I attempt an explanation of MMT with some trepidation. Little of MMT is published in the traditional manner. MMT’s promoters communicate their ideas primarily through blogs and podcasts. Even progressive economists, who support a larger role for government and downplay concerns about deficit spending, struggle to explain it. Paul Krugman has likened his engagement with MMT advocates as playing Calvinball, a fictitious game in which the rules are constantly changing. Nonetheless, here I go.
In common with Abba Lerner’s theory of functional finance, MMT argues that governments should coordinate monetary and fiscal policy to ensure full employment. Stephanie Kelton (2019) explains Lerner’s approach: “The government should use its fiscal powers (spending, taxing and borrowing) in whatever manner best enables it to maintain full employment….” So far, such a description of MMT seems to align with mainstream Keynesian proscriptions for fiscal policy.
A seemingly more sensational claim of MMT is that governments with fiat currencies can fund any amount of government spending simply by creating new money. We might reasonably assume that such a radical change in policy would require abolishing central bank independence. MMT advocates do not explicitly promote this change, so far as I can find. Rather, they envision a consolidated treasury and central bank. In the US context, Congress would direct the Fed or its successor to create whatever amount of money is necessary to fund government spending.
Released from the constraint to fund government spending with taxes, promoters of MMT back a massive increase in government control of the economy, from universal healthcare and free college education to an immediate transition to clean energy as well as government jobs for all of the unemployed. MMT acknowledges that too much government spending might cause inflation, but that taxes and regulation can and will prevent it. Relying on Congress to manage inflation through tax policy seems recklessly naïve regardless of whether it would be theoretically possible.
To be fair, when markets fail to provide sufficient investment in public goods—such as infrastructure, research, education, and healthcare—then government spending for such programs may well provide an economic return above the foregone alternative private investments. Advocating an expansion of government investment thus resides well within the bounds of conventional macroeconomics.
Where then does MMT depart from orthodoxy? MMT asserts that government investment doesn’t crowd out private investment because government spending creates bank reserves, which lowers interest rates. The obvious objection to this heterodox assertion is that real resources are finite. To the extent that government directs investment of finite real economic resources, less of those finite resources will be available for private investment. As Fed Chairman Jerome Powell recently testified before Congress: “The idea that deficits don’t matter for countries that can borrow in their own currencies I think is just wrong.... We’re going to have to either spend less or raise more revenue.”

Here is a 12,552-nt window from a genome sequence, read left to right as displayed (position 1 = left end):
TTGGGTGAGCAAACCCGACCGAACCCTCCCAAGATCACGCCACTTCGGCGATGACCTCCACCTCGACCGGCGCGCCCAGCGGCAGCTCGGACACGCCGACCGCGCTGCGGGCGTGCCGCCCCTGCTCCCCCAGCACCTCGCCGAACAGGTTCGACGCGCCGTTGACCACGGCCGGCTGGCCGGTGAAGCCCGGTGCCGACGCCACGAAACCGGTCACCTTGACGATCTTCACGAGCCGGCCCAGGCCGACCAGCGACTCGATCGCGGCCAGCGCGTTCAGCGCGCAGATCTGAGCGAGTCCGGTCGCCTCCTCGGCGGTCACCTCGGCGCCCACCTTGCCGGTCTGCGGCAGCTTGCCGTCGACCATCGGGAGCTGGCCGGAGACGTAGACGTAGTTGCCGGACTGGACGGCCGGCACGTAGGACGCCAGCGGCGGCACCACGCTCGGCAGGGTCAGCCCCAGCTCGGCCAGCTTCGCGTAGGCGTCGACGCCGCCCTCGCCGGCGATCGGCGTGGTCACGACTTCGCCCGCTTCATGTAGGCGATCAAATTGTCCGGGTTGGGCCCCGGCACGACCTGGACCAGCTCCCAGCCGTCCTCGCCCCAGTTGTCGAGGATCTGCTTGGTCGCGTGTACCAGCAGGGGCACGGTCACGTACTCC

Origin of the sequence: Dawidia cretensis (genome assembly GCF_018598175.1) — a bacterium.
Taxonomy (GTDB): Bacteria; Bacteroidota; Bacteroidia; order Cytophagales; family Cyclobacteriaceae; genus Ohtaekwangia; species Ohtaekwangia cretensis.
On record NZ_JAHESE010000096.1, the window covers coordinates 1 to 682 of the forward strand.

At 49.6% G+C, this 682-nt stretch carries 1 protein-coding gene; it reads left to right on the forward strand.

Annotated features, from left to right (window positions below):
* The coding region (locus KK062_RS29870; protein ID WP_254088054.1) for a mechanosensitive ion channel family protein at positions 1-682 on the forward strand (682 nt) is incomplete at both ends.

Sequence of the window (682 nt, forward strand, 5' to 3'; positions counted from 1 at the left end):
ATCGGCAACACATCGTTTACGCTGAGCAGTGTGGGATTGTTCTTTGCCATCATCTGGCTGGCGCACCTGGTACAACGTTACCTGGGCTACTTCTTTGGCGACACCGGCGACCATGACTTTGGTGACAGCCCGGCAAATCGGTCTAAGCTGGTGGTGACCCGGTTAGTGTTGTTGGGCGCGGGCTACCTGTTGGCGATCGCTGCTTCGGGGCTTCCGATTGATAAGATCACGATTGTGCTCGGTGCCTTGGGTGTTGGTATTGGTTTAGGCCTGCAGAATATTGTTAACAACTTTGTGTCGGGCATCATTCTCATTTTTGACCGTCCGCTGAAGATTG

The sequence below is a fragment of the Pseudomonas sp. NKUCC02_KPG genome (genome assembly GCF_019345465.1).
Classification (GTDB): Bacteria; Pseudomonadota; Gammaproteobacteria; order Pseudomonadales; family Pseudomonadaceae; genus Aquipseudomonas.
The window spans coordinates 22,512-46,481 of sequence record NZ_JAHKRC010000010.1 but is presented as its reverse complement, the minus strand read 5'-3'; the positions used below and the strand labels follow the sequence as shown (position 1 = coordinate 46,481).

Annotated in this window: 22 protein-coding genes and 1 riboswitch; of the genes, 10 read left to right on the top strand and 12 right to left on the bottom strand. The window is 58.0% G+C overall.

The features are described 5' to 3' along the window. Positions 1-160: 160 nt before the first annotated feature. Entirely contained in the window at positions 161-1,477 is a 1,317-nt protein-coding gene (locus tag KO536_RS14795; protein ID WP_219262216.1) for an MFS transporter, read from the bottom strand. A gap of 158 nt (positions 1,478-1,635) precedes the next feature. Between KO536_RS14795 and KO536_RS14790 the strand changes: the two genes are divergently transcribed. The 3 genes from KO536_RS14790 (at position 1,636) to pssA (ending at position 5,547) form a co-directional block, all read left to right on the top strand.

James Mackintosh (2019) wryly observes that MMT is neither modern, monetary, nor a theory. Nonetheless, the embrace of MMT by influential progressive politicians has compelled many prominent economists to publicly warn of its dangers. Kenneth Rogoff (2019) refers to MMT as “nonsense.” Paul Krugman (2019), though deeply sympathetic to progressive policy goals and deficit spending, says unequivocally that “the MMT people are just wrong.” Larry Summers (2019) calls MMT a “recipe for disaster.”
As Bill Dudley (2019) explains:
MMT hasn’t worked out well for other countries. Consider Germany in the 1920s, or Venezuela and Zimbabwe more recently. The US tried a milder version in the 1960s and 1970s, when the government tried to pay simultaneously for the Vietnam War and Lyndon Johnson’s Great Society programs. The result was inflation, America’s withdrawal from the gold standard and the demise of the Bretton Woods system of fixed exchange rates. The Fed had to increase interest rates to double digits in the late 1970s and early 1980s, at great economic cost, to get inflation back under control.
Dudley’s warning resonates with me. I vividly recall the stagflation of the 1970s, the pain measured by the misery index, and the two recessions of the early 1980s as I began my first professional job search.